The success of Amnesia showed that games made by relatively small teams could reach significant success by focusing on the things that horror has always been good at: story, environment, and subtlety. There were several other post-Amnesia success stories (Slender and Five Nights at Freddy’s come to mind, though there are others), also made by small, independent studios. As the indie development scene has grown, horror has experienced a major comeback. These days you can fire up Steam or turn on your PlayStation and find a wide selection of horror games, from brutal gore-fests to psychological mind-benders. As students of horror design, there’s a lot for us to be excited about.
"VR in general is very difficult to get right from a game play perspective. Many of the common game design patterns used for years on console and PC games simply do not apply to VR."
What gameplay aspects of Dead Secret will players have to become used to in order to find Harris Bullard’s killer?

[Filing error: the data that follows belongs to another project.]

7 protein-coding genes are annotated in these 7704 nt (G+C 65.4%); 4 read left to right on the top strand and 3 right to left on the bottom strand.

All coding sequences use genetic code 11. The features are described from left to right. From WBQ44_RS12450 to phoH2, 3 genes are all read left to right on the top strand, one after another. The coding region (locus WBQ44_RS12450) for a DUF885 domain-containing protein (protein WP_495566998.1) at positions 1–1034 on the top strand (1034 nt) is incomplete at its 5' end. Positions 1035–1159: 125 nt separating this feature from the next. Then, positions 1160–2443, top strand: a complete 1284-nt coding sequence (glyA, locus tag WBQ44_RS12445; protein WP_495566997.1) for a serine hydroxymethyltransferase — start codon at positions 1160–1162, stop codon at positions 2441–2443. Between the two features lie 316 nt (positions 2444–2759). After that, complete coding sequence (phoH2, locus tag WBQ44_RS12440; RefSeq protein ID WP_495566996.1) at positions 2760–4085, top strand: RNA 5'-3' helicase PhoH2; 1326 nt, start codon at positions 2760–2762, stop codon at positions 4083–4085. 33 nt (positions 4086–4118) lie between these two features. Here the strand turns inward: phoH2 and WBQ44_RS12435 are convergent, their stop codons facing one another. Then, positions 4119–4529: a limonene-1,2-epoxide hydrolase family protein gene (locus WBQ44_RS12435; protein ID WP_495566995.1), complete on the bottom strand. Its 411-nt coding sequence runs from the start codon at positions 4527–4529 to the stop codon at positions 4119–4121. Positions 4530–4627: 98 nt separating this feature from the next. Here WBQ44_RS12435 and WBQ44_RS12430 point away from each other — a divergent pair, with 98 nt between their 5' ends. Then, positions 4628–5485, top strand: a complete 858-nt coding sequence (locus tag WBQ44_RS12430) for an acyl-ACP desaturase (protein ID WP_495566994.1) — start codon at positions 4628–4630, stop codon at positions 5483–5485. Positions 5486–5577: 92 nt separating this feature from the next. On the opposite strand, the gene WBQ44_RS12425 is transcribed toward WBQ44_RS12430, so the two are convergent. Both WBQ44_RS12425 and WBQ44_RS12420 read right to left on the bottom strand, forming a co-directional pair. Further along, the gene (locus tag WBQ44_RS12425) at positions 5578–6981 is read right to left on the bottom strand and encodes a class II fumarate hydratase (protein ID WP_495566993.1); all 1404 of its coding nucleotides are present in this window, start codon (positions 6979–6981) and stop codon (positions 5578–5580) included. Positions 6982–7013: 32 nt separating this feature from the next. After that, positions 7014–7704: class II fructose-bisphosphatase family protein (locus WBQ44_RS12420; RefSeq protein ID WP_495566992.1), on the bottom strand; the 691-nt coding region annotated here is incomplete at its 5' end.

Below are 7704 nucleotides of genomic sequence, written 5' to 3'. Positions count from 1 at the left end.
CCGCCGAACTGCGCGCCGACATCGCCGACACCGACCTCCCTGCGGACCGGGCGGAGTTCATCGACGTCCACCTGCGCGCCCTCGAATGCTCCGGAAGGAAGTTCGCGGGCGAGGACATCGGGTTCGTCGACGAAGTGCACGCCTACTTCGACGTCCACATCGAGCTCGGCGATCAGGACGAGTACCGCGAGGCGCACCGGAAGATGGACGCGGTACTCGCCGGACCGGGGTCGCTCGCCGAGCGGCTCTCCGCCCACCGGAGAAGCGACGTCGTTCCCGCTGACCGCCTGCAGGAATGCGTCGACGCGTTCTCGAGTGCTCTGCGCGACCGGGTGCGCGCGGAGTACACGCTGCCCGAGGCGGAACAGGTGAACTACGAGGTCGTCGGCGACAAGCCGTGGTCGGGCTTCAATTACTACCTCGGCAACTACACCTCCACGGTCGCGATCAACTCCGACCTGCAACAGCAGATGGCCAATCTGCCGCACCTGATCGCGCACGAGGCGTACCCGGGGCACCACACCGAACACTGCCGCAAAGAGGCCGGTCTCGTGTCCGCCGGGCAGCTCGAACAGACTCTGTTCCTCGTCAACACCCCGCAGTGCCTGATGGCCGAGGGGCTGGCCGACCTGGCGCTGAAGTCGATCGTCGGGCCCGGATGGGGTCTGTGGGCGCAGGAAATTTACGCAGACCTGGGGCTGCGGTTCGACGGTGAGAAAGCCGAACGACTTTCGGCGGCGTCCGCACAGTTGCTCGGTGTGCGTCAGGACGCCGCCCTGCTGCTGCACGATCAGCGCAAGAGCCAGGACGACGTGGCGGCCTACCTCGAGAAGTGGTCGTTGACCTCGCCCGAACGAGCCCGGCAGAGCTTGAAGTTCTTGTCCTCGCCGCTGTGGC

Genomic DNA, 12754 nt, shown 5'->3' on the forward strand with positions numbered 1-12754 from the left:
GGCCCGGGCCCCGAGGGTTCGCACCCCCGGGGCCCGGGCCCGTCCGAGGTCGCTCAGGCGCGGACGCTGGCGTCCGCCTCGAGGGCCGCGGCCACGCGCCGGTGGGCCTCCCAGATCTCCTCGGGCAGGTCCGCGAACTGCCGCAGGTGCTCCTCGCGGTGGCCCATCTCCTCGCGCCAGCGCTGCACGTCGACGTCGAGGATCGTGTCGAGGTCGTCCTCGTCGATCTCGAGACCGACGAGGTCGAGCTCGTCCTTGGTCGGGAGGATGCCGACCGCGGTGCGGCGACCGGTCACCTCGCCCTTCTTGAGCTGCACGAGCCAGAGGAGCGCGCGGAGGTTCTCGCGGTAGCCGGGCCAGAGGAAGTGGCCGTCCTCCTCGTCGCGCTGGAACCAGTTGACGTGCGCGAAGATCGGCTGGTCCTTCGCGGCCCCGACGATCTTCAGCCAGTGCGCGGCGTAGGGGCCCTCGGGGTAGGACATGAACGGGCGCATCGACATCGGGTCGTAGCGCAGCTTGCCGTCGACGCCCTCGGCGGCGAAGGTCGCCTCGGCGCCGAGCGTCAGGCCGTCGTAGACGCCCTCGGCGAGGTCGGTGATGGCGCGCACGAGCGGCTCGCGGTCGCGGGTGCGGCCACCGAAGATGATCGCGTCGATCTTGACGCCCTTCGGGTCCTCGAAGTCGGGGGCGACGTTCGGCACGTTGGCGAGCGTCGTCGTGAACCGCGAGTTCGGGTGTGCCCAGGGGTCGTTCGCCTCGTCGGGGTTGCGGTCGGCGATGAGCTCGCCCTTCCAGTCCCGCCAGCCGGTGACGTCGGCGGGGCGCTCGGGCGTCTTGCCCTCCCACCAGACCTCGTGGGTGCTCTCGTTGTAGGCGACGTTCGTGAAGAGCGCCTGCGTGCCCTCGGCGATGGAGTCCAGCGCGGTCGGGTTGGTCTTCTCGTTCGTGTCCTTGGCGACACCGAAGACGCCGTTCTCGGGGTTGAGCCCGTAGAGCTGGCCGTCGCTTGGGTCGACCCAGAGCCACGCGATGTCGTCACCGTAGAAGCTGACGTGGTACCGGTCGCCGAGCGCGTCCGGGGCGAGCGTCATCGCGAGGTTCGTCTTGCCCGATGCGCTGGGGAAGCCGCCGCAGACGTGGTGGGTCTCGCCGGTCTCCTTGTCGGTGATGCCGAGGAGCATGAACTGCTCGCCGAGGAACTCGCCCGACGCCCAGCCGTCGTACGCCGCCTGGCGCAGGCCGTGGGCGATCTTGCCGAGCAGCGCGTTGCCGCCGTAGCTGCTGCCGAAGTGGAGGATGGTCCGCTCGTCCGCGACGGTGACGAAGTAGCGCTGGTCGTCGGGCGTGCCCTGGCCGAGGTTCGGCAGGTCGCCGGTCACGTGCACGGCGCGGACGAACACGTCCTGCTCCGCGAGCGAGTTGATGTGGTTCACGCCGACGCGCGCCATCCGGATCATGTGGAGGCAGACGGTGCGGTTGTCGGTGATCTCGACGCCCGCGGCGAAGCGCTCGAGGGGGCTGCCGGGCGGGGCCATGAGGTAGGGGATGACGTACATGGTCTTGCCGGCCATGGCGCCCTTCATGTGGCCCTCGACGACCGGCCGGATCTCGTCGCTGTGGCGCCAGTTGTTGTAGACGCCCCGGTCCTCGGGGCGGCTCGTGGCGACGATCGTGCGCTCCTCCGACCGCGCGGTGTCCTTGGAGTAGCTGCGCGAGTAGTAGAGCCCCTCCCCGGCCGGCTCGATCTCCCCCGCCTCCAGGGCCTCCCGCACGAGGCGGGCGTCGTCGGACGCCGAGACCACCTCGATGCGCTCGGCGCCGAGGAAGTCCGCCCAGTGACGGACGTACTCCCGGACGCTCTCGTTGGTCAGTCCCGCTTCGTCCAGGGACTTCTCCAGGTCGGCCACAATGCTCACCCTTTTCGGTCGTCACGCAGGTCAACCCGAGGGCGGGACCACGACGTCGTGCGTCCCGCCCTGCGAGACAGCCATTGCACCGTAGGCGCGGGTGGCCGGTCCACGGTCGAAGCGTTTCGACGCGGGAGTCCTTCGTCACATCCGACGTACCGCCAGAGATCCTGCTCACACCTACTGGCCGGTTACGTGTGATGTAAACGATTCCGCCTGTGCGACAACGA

Chris Pruett: Gameplay in Dead Secret is straightforward. You explore the environment by moving your reticle (using the analog stick or, in VR, by simply looking around) over areas to investigate and selecting them. Dead Secret is about exploring the crime scene for clues at your own pace. Peek in the cupboards, look under the sofa cushions, and examine the names of the book on the shelf. To name Harris Bullard’s killer Patricia will need to accumulate enough evidence to reconstruct his bizarre past and piece together the events that led to his murder. But don’t get comfortable—Bullard’s killer is still on the loose, and if he catches up to Patricia she’s done for. At points you’ll need to make split-second decisions to escape a grisly death.
What unique challenges did you face when developing for PlayStation VR?